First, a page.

Executives: Can you really afford to lose your most precious asset?

Most executives, at one point or another, see something that isn’t as it should be and then pretend it’s not so bad after all. What are YOU seeing but denying? And what are you gaining from the denial? A temporary sense of security? Feelings of comfort? Satisfaction from not rocking the boat? An inflated ego? Just what exactly are you getting from not dealing with the issue?

Over a dozen years, I observed executives and others in management positions turn a blind eye to unacceptable situations. Here is a list of examples of such situations:Career Mistakes

• drug and alcohol problems in themselves or employees

• health problems in themselves or employees

• poor performance: their own or an employee’s

• poor behavior/character defects: their own or an employee’s

• lack of healthy communication within the organization

• ongoing errors in judgment: their own or an employee’s

• employee dissatisfaction

• low morale

• lack of appropriate policies

• lack of employee retention

• poor relationships between key people in the organization

• philosophical differences between the chief executive and the Board

• chronic lack of follow-up either from the executive or an employee

• affairs between an executive and an employee

• failure to recognize that people in general simply don’t like the executive or a key employee

• legal issues/sheer wrongdoing

This is not an exhaustive list by any means. But it’s a reasonable start. You get the idea. Every time an executive chooses to ignore these situations, both the executive and the organization pay a price. Don’t delude yourself.  There is a price to be paid, and it’s usually significant. Pretending that these kinds of things aren’t happening or continuing allows a poison to seep through the company. Whatever else you may be doing to build and enhance your place of business is either slowly or rapidly ruined by the unacceptable situations allowed to go on.

How do YOU as the executive lose? The most important thing you lose is your credibility among employees, your executive team, perhaps your Board, and the community at large (depending on what the issue is). Can you really afford to lose your most precious asset? You lose your employees’ trust. You may lose Board trust. You are viewed as weak, as someone who shies away from tough issues. Essentially, you lose people’s confidence. Credibility, trust, and confidence are difficult and even impossible to regain. Keep that in mind the next time you decide to overlook the elephant in the workplace living room. Ask yourself if you’re willing to sacrifice your career, your position, your livelihood because you won’t deal with problems and situations head-on. How does the entire organization lose? When the word is out that an executive chose to pretend that something bad wasn’t happening, employees feel insecure. They wonder what else could take place that won’t be stopped or resolved. They speculate about how awful things might get. Morale often decreases, and people frequently lose respect for the individual who is responsible for cleaning  up the mess. The executive may even become the object of jokes in the cafeteria or in brief casual conversation throughout the day. The worst price for an organization as a whole is that productivity is compromised.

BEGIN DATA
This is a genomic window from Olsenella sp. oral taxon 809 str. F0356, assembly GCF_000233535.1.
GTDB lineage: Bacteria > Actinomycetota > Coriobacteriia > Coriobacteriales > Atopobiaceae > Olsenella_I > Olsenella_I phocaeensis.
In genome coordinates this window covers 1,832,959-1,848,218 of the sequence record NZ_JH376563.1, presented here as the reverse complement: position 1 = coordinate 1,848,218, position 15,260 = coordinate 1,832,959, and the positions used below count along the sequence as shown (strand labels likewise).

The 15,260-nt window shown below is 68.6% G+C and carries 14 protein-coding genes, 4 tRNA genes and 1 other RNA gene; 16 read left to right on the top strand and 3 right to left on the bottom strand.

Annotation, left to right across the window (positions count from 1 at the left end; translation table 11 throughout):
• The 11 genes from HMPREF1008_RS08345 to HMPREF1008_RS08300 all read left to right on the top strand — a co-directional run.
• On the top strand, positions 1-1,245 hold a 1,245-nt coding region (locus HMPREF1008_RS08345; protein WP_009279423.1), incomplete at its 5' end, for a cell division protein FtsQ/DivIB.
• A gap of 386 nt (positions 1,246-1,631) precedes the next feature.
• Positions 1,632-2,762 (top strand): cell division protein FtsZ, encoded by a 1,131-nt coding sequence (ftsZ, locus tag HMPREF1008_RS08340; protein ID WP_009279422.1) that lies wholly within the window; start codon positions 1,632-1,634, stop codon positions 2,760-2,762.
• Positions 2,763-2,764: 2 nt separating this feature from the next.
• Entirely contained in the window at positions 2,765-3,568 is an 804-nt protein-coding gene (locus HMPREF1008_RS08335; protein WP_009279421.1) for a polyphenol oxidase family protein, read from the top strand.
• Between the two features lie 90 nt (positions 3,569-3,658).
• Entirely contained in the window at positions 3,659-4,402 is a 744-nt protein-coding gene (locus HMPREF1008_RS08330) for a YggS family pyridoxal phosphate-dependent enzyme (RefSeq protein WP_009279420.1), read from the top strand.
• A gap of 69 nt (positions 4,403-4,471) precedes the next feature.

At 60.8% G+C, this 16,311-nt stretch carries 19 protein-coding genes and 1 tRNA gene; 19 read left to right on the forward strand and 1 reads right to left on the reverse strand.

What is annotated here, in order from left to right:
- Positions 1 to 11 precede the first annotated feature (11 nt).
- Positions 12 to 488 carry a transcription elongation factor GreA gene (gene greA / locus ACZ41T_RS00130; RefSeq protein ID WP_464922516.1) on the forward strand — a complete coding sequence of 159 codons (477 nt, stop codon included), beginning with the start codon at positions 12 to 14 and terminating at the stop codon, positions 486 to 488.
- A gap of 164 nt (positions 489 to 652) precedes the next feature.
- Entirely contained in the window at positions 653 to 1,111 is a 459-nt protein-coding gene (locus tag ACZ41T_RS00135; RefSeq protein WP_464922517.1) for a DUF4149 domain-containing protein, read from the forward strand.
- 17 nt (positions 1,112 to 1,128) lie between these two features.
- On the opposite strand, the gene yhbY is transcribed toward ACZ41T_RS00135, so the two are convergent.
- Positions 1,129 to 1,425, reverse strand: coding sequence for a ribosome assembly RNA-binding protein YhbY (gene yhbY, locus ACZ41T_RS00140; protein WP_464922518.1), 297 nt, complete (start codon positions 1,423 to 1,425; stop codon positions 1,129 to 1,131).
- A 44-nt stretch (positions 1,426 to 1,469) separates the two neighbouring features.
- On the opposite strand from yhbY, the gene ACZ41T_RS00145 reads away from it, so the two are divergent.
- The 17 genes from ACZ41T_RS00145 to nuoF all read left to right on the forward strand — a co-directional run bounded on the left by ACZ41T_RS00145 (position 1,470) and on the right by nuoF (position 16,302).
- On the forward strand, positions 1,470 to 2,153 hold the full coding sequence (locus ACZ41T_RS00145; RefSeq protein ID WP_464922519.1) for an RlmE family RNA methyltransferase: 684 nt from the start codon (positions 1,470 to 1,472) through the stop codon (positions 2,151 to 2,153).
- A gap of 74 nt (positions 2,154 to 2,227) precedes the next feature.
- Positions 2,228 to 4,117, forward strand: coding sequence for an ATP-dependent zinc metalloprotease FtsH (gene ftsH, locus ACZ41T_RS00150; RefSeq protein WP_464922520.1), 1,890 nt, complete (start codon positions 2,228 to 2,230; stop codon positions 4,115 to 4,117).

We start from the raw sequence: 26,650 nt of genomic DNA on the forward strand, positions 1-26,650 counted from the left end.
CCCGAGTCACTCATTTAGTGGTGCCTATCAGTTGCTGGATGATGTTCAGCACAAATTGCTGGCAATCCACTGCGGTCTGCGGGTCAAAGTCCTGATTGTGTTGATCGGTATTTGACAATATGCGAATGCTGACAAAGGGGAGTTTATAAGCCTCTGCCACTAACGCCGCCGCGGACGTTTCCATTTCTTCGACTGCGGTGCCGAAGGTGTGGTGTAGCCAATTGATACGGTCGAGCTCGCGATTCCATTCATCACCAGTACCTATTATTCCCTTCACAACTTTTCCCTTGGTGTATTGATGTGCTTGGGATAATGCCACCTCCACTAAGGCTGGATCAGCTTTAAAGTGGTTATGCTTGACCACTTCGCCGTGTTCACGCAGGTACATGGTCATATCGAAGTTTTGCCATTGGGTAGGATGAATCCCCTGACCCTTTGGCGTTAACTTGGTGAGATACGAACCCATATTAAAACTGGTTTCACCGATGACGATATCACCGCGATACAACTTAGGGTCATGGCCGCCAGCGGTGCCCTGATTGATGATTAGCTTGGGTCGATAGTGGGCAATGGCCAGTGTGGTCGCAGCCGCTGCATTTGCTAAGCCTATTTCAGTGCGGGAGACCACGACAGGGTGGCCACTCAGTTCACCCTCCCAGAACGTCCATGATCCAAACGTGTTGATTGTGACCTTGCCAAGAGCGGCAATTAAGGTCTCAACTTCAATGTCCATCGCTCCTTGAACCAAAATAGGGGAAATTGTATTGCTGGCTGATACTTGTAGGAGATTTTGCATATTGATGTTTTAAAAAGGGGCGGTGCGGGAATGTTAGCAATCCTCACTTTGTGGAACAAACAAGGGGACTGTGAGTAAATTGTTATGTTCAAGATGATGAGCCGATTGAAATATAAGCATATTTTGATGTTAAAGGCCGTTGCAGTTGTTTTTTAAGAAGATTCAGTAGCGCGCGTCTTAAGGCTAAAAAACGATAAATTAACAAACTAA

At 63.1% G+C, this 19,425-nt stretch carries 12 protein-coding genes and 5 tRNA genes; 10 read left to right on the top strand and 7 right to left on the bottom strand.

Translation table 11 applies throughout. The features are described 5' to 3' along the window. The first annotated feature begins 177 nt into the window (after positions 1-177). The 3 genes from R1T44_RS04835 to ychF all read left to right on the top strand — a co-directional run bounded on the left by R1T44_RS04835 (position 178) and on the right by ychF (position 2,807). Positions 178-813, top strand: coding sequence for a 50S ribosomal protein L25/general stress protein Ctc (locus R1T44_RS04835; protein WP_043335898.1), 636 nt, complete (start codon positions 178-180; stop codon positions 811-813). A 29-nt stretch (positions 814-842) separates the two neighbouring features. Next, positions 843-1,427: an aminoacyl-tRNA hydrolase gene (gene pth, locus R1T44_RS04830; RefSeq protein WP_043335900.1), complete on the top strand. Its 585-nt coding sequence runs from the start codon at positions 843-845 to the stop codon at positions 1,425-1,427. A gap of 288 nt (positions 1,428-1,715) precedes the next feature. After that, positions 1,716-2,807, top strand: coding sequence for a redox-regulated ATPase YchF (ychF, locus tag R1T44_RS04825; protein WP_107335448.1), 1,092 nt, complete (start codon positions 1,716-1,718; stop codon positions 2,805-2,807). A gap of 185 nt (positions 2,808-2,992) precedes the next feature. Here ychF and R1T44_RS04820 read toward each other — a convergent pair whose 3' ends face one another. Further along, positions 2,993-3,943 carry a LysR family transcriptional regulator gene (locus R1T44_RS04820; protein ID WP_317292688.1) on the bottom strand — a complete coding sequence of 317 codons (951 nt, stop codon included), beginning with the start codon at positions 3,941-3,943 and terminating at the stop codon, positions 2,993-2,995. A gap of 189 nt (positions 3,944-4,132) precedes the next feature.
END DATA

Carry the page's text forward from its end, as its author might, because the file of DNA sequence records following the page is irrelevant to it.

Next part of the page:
To read the rest of this blog and read 4 MORE flows in Executive Thinking, download the free report, “5 Fatal Flaws in Executive Thinking.” 

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